This is a hard one to write.
You may remember hat last year, I led a fundraising campaign for Amina and her family, Syrians living in a refugee camp in Lebanon. Amina was, like many others, part of a program through the non-profit Humanwire. I loved the idea of Humanwire because it matched me (the sponsor) up with Amina (the recipient) and allowed me to raise money through a donation campaign to help support Amina. The best part was that I could video chat with her and I got photos every time a delivery was made to her for the funds we raised.
In October, Humanwire was shut down and the CEO arrested on claims of fraud. Allegedly, he was skimming money that was supposed to go to refugees and putting it in his own pocket.
Needless to say, I am just sick about the entire situation. I am sick for Amina and all of the other refugees who put their trust in this organization and were betrayed. I am sick for everyone to donated to our campaign for Amina and now may regret doing so. I am sick that someone who seemingly cared so much and had such a wonderful idea would (allegedly) be so greedy. I am sick that I trusted this organization (which I promise I extensively researched!) and, in turn, others trusted me.
All that said, there are two things I know.
1. That our money made a difference to Amina and her family. Everything we ordered for Amina–from mattresses to clothes to the washing machine to the tv to the sheep–were absolutely all delivered and her family still has them. I confirmed this within the last two weeks. Praise God.
Can I know for sure every dollar donated to Amina got to her, no. But I can guarantee you the vast majority did because I filled out the order forms and was anal about prices and confirming deliveries.
2. That sometimes, all we can do is give and trust that God will be faithful with our good intention.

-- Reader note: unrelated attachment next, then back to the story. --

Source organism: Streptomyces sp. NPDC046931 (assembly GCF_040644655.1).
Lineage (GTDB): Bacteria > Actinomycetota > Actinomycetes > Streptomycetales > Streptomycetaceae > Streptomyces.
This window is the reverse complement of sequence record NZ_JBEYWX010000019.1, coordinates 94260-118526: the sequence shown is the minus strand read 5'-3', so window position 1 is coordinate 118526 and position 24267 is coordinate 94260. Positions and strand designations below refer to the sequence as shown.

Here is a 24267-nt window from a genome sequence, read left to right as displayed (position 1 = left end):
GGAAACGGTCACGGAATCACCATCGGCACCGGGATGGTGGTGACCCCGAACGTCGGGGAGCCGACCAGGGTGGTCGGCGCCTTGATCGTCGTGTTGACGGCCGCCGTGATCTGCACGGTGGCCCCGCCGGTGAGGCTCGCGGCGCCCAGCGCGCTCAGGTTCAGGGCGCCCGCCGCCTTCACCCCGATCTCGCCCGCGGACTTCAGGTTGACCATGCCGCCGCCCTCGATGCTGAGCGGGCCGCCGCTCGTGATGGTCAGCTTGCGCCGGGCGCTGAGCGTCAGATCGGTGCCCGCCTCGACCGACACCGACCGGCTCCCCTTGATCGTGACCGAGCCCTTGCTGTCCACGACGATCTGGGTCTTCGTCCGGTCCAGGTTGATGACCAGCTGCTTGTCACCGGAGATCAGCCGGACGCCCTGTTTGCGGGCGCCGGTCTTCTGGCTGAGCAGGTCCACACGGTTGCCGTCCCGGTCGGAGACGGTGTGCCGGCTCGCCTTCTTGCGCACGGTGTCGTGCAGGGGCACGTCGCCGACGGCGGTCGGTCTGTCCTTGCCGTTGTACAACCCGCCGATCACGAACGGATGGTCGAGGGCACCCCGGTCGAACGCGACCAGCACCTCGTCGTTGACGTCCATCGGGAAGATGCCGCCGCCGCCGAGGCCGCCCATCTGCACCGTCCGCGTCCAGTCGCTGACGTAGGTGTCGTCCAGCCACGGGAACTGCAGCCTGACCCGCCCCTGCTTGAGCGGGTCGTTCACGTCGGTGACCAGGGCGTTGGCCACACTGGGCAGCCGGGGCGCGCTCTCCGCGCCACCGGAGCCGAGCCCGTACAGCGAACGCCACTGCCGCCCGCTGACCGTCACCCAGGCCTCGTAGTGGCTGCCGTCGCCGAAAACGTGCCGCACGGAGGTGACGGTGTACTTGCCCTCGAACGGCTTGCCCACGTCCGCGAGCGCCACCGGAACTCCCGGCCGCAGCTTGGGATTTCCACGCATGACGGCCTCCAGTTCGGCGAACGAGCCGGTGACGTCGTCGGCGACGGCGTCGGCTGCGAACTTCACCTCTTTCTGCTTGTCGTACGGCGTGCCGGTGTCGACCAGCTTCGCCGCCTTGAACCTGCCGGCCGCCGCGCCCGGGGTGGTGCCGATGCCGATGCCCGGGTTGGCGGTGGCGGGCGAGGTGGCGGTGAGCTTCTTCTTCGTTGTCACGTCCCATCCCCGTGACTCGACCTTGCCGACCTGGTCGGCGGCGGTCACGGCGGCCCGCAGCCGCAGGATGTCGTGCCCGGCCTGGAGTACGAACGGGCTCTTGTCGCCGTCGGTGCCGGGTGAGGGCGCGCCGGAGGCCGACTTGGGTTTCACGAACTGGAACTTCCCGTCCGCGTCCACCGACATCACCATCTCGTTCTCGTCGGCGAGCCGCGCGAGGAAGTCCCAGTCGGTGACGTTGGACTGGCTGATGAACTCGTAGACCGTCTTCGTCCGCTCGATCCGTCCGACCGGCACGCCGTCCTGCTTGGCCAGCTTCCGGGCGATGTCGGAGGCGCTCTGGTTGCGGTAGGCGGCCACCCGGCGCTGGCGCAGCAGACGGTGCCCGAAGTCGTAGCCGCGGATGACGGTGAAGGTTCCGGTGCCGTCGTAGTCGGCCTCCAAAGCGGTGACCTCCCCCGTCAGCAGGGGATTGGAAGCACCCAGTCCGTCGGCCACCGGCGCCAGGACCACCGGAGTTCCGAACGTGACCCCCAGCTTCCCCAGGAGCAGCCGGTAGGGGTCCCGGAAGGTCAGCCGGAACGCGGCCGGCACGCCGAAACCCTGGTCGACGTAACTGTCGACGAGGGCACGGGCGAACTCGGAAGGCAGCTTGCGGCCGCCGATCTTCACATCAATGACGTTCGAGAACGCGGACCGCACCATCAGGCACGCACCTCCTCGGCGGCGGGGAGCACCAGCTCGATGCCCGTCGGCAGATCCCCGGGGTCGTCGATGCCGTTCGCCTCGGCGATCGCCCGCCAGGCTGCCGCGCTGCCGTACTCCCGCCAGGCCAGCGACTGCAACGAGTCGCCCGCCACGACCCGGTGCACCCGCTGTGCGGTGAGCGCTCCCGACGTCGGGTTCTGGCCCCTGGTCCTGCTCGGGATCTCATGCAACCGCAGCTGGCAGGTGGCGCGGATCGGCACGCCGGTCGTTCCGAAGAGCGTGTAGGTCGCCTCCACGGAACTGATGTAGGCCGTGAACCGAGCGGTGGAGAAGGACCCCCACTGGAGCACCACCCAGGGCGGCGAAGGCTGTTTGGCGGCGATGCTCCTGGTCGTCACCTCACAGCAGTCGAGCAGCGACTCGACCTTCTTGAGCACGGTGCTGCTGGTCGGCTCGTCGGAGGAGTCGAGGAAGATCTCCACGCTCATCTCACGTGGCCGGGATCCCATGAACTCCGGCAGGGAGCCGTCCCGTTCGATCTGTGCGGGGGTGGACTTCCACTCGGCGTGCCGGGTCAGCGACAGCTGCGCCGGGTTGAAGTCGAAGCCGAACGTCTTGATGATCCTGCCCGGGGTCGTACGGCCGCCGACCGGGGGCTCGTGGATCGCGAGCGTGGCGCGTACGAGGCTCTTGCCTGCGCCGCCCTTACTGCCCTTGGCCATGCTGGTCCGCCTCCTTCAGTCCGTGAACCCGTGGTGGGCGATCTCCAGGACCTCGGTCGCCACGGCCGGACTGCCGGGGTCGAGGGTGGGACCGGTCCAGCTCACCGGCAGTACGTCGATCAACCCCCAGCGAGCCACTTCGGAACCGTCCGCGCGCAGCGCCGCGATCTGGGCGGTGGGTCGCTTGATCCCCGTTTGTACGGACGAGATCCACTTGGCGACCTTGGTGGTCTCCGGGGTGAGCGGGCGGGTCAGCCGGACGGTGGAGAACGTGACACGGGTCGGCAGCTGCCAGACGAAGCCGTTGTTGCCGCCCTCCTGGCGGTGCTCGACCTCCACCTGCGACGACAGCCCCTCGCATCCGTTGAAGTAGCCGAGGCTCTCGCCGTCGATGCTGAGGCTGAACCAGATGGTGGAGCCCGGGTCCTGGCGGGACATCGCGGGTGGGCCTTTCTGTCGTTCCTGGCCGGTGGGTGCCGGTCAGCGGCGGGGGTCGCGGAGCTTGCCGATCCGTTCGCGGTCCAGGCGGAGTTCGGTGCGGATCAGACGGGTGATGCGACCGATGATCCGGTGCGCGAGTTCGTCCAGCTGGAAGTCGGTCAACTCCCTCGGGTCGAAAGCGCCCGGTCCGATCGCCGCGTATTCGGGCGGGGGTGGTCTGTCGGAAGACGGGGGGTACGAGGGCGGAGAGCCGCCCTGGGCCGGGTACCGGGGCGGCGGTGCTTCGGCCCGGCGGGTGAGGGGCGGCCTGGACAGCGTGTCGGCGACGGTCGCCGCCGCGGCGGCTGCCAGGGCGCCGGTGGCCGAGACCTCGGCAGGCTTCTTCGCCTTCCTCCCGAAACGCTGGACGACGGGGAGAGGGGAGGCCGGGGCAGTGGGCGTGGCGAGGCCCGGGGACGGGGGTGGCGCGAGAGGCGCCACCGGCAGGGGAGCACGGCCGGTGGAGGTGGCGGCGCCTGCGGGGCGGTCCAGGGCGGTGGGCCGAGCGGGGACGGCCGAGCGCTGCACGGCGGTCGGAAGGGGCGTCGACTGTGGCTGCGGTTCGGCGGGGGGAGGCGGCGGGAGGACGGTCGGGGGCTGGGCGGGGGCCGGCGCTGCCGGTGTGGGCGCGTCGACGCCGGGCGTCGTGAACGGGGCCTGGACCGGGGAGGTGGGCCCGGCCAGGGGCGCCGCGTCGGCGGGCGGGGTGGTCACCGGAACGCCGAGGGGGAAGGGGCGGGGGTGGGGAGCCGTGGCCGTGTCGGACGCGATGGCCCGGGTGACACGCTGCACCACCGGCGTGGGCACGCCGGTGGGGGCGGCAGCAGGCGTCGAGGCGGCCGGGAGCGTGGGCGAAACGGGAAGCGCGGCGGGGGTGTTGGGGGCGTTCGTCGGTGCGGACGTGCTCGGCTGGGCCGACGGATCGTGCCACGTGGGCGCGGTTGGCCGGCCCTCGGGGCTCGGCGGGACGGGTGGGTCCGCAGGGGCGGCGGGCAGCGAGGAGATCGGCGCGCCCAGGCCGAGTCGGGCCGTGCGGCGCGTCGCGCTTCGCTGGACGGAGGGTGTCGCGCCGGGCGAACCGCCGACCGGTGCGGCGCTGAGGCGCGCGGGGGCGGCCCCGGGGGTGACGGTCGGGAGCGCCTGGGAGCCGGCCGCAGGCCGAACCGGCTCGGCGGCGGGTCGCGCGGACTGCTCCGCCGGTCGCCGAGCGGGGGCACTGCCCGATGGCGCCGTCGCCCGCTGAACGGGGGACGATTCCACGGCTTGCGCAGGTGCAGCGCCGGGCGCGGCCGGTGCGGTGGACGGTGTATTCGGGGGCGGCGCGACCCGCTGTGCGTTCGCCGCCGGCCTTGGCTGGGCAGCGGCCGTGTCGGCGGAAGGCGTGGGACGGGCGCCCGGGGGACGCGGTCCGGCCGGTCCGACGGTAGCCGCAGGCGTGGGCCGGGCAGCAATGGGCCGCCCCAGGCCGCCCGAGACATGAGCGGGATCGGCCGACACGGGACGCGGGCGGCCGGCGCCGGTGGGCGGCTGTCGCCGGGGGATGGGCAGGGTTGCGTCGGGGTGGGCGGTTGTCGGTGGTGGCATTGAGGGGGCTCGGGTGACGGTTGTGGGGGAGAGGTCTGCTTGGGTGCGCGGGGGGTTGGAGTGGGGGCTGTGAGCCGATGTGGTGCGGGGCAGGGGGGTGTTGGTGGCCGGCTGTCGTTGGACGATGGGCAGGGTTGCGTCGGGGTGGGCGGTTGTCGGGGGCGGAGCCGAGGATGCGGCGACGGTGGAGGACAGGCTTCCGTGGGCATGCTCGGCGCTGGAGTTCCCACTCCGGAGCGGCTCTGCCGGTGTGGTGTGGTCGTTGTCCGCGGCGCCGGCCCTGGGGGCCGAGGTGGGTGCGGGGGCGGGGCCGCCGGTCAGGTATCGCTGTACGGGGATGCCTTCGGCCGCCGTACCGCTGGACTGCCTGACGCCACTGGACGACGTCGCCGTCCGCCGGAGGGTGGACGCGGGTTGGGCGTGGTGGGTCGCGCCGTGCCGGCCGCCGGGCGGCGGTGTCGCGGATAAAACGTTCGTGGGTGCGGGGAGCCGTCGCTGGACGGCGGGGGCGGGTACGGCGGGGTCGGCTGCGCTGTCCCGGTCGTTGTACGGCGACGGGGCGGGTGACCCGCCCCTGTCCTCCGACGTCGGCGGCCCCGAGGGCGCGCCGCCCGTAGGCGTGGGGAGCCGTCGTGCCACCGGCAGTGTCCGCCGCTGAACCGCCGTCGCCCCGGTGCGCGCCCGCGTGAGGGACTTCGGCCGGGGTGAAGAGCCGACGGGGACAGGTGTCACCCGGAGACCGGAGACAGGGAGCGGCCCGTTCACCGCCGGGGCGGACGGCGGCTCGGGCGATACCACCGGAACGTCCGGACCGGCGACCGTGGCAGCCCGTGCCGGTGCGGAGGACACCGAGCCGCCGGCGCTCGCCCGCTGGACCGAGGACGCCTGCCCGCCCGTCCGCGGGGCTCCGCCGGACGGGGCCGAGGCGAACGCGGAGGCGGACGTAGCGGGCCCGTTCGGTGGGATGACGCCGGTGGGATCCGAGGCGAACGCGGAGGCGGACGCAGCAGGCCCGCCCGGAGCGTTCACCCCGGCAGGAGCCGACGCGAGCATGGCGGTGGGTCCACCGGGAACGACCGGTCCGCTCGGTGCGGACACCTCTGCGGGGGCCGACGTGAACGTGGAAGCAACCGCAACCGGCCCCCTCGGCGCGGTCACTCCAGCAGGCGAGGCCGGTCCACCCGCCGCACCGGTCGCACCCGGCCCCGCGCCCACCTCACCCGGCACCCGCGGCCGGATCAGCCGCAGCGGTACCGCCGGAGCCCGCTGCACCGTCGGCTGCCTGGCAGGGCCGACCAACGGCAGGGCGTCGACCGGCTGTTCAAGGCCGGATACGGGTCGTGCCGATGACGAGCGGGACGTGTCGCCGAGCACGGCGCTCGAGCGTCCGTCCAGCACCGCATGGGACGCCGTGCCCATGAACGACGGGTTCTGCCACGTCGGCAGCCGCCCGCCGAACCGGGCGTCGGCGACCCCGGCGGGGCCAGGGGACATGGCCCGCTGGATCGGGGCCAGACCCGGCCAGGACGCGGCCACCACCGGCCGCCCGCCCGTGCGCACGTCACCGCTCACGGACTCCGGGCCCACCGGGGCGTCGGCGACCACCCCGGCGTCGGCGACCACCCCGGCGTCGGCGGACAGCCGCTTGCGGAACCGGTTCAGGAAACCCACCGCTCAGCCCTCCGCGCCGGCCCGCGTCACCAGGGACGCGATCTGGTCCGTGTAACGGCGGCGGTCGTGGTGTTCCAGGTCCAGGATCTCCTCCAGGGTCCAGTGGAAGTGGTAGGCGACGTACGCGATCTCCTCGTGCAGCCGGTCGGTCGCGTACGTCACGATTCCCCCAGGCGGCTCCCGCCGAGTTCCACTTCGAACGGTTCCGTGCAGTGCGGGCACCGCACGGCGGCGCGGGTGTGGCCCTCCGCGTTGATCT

I used to struggle with this more. Every time I would see someone begging for money, I would question if they really needed it or if it was a scam. Would they buy drugs or food? And then, I decided that I would give with the faith that God would take care of my good intention. That somehow, he would use my gift to bless, even if perhaps not in a way I understand or can see.
I am choosing to trust in this situation that God used everyone’s gifts, your generosity, your money, your prayers, to help Amina and her family. And although today things do not look like we had hoped, I trust that we made a difference.
And I pray that this does not discourage us from giving again in the future. I pray that our hearts will remain open and that we will seek to help those for whom God’s heart is breaking.
Likewise, I pray and believe that her family knows that there are people in America who did what we could to help them, despite never having met them.
In closing, I am reminded of Genesis 50:20, the words of Joseph, “As for you, you meant evil against me, but God meant it for good.” May He use us and our gifts for good for Amina and her family.